The 23-year-old tighthead prop is a new father after the late arrival of daughter Iona last Tuesday and insisted that, despite the sleepless nights, the joy of fatherhood and full recovery from an injury-blighted season means he has a spring in his step going into tomorrow’s final.
“She was supposed to come in April when we didn’t have a game but she came in semi-final week which was brilliant!” said Fagerson with a smile.
“It has been awesome. I am really enjoying it. Best job in the world.”
Fagerson broke his ankle against Cheetahs at the start of the season which was initially thought to have ruled him out of the Six Nations. He did recover in time, but only featured in the away loss to France during the tournament, while easing his way back to full fitness at Scotstoun.
That means that, while for many, tomorrow will be the end of a long hard slog of a season, he is approaching the business end as a new beginning,
“I didn’t snap it [my ankle] to be fresh for now!” clarified the prop. “When I was rehabbing I wasn’t in a dark place as I had a great support network around me. I was doing all that rehab, doing all the extras, coming in day in, day out, pounding away. It’s all worth it as the boys were doing such an awesome job on the pitch.”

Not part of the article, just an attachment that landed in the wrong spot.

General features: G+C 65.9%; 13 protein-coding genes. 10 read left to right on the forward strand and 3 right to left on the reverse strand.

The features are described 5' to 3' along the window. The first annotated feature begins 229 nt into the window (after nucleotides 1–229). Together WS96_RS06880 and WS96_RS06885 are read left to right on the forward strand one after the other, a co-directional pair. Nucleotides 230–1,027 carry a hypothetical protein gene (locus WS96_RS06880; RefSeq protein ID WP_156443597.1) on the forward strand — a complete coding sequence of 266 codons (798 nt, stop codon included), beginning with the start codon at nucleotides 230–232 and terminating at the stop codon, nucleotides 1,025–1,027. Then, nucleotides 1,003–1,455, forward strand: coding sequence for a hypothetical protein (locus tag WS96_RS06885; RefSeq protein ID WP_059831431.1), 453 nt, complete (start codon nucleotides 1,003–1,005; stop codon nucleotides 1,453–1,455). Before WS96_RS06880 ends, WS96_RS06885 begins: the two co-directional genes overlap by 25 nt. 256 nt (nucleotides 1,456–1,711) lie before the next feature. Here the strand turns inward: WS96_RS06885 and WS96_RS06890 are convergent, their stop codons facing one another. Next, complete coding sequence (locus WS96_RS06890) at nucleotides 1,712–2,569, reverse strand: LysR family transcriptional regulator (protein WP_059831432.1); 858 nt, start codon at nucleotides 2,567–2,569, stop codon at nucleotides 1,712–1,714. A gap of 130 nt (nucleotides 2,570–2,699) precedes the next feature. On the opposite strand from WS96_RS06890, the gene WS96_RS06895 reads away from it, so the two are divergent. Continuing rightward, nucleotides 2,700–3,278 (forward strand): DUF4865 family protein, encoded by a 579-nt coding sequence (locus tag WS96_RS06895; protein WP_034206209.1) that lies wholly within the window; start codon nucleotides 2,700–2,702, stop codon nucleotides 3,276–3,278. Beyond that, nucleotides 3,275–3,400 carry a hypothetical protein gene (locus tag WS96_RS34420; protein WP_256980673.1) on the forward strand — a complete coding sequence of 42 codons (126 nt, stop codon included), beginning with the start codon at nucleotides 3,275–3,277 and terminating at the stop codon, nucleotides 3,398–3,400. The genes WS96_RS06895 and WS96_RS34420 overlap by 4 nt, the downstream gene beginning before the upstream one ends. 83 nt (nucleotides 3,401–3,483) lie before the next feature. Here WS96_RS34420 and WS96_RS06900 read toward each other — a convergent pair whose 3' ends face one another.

Today’s captain’s run will be Fagerson’s first taste of Celtic Park. “I was a Peterhead fan growing up,” said the Perthshireman.
“That’s through my grandfather. He was a fisherman up there. I’m not built for football as you can tell. I knew that from a young age.”
Fagerson is very much built for scrummaging more than tanner ba’ skills and is relishing tomorrow’s battle with Leinster’s formidable pack.
“They have a British and Irish Lions front row in Tadhg Furlong, Sean Cronin and Cian Healy. It’s a big challenge and we played them already [Glasgow winning 39-24 in Dublin last month]. Munster did a good job on them at the weekend [in the Pro14 semi-final, which Leinster won 24-9]. We will do our analysis. See where they are weak, where they’re strong.
“When it comes to finals rugby, then Leinster are a different animal. Same as the other Irish provinces, they step it up another level so we can’t read anything into that game three weeks ago. It is a clean slate.”
In that April game Leinster brought on that Lions front-trio off the bench and Glasgow demolished them in the next scrum, which is a cause for satisfaction and confidence in the home camp. “We have a pretty dynamic front row as well,” said Fagerson. He was one of the young pups coming through when Glasgow won the Pro12 in 2015 with that win over Munster in Belfast and is desperate to play a full part in securing a second title for the club.
“I played eight games that year but was ill for the semi-final and told not to come in,” he recalled. “I was at the junior World Cup in Italy when the final was on and watched it over there, which was awesome but I was gutted I wasn’t there to support the boys.
“A few things have changed but this is what you work every day for, why you come in and it is an exciting time.”